The 50 basis points (bps) increase in the repo rate by the Reserve Bank of India (RBI) was an even bigger surprise this time than the similar increase in early May 2011 (one basis point is one-hundredth of a percentage point). The question is, why now? In late April, with global commodity prices climbing, and the peak in inflation still some time away, the January-March quarter financials still looking strong, credit growth at close to 23%, front loading of rate increases might have been the logical policy response.
In the current environment, with an emerging consensus that inflation would peak around August/September (whatever be the peak level) and then drop off sharply from December, an uncertain global environment and increased signs of a domestic growth slowdown—particularly in investment—the seeming urgency and larger-than-expected tightening steps were more puzzling.
The reasons, stated and implied, were as follows. The persisting high inflation, despite the series of rate hikes (and RBI’s 325 bps cumulative rate increase has been one of the largest in the world), had clearly emerged as a serious concern, particularly in tandem with continuing strong, if decelerating, consumption demand.
This was also the first articulation of the unwarrantedly large role of monetary policy in inflation control, without the requisite “complementary policy responses on the supply and demand side”. There might also have been a bit of a gaming tactic in the move. If RBI’s perception was that banks and markets had completely priced in the widely expected 25 bps increase, there might not have been a response in bank base (and other lending) rates, defeating the purpose of the tightening exercise.
We have actually heard the argument that a 50 basis points rate increase at this time might have been a positive for investment sentiment, had it been accompanied by some signal that monetary policy was actually close to a peak.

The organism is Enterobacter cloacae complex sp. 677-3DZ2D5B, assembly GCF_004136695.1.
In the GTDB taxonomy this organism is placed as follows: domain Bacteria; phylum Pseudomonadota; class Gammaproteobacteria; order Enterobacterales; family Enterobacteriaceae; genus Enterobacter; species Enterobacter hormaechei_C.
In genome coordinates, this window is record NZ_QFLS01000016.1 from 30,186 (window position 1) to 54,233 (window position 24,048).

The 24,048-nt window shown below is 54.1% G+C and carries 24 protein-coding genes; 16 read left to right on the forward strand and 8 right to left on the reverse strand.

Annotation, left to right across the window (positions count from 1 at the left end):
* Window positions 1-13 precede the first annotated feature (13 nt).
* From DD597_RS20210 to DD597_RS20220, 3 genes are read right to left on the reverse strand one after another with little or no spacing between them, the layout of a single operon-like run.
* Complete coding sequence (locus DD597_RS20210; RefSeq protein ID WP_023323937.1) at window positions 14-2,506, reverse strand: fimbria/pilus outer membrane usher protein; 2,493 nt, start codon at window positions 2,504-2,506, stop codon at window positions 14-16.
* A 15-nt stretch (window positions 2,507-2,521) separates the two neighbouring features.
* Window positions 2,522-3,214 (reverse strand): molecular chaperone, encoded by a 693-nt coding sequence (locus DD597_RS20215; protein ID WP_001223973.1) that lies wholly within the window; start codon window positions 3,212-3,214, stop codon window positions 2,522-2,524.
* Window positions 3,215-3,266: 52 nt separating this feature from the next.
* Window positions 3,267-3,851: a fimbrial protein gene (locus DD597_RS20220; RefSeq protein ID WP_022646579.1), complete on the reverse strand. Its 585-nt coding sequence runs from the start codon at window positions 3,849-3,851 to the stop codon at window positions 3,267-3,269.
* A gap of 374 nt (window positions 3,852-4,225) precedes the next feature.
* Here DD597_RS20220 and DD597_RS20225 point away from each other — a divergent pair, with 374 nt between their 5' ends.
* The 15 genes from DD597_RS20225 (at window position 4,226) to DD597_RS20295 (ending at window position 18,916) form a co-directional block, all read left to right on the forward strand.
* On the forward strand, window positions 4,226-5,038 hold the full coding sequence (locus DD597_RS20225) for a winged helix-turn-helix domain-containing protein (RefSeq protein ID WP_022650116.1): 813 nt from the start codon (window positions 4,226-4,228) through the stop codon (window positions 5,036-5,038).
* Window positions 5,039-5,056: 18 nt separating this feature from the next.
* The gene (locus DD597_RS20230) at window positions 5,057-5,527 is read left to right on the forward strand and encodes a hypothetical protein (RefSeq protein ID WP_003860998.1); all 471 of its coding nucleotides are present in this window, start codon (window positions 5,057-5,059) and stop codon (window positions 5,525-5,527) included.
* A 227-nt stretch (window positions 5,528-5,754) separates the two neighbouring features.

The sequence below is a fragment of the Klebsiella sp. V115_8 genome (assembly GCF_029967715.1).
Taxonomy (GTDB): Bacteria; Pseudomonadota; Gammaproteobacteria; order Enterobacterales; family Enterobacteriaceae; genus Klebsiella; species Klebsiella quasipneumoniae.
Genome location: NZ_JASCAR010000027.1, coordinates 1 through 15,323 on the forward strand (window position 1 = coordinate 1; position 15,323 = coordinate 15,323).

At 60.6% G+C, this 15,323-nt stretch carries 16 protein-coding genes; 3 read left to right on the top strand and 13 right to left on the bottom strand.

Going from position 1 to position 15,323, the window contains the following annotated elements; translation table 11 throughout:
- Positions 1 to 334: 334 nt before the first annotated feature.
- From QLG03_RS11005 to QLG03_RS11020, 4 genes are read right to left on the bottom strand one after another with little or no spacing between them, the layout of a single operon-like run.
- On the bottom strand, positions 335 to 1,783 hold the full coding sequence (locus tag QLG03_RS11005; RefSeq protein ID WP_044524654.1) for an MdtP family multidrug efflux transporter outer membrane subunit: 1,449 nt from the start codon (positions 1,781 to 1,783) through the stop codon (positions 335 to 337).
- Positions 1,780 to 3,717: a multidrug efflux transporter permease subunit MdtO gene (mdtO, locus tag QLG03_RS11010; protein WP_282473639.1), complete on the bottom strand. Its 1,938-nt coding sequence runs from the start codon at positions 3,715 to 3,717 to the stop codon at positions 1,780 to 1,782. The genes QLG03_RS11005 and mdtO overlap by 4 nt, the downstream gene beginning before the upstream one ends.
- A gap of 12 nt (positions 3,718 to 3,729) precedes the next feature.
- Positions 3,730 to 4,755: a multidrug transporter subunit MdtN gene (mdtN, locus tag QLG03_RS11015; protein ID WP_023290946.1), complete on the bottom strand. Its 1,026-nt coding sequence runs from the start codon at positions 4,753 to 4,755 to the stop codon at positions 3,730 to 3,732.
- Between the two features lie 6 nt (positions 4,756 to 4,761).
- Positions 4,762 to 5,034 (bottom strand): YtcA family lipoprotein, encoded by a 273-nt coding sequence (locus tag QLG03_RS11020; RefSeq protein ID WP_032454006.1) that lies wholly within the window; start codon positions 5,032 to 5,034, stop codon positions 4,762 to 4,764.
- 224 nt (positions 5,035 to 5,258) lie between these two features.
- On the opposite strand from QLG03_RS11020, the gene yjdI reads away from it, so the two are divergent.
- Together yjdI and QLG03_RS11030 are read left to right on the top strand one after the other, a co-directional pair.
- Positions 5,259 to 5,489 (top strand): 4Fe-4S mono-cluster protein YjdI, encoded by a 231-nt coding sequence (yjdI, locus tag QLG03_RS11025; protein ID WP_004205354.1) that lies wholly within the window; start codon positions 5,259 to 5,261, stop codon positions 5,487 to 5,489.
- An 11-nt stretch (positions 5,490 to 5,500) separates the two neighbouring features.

While there is no overt signal of any such moderation in the momentum, RBI’s guidance has changed from “a need to persist with its anti-inflationary stance” to a stance which will “depend on the evolving inflation trajectory… with change motivated by a sustainable downturn in inflation”.
What are the implications for the policy stance? Given our view of the inflation trajectory, stated above, if there are no major negative shocks, there is a possibility that the rate peak might be just 25 bps away.
The worry is that the dominance of the monetary policy tool in inflation control might be silently fostering a systemic demand-supply imbalance. Very little capacity has been built up in the past few years, the effects of which is now evident, as in the sharp increase in the capacity utilization levels depicted in RBI’s own Obicus (Order Books, Inventories and Capacity Utilization Survey). Unfortunately, capex has relatively long gestation periods and increased policy uncertainty only serves to deter investment plans. In the face of sticky demand, unless investment activity picks up and capacity gets created quickly, there will be a resurgence of inflation, which will actually be an unintended consequence of policy actions.
Saugata Bhattacharya is a senior vice-president (business and economic research) at Axis Bank.
The views are the author’s own and do not necessarily reflect those of the institution to which he is affiliated.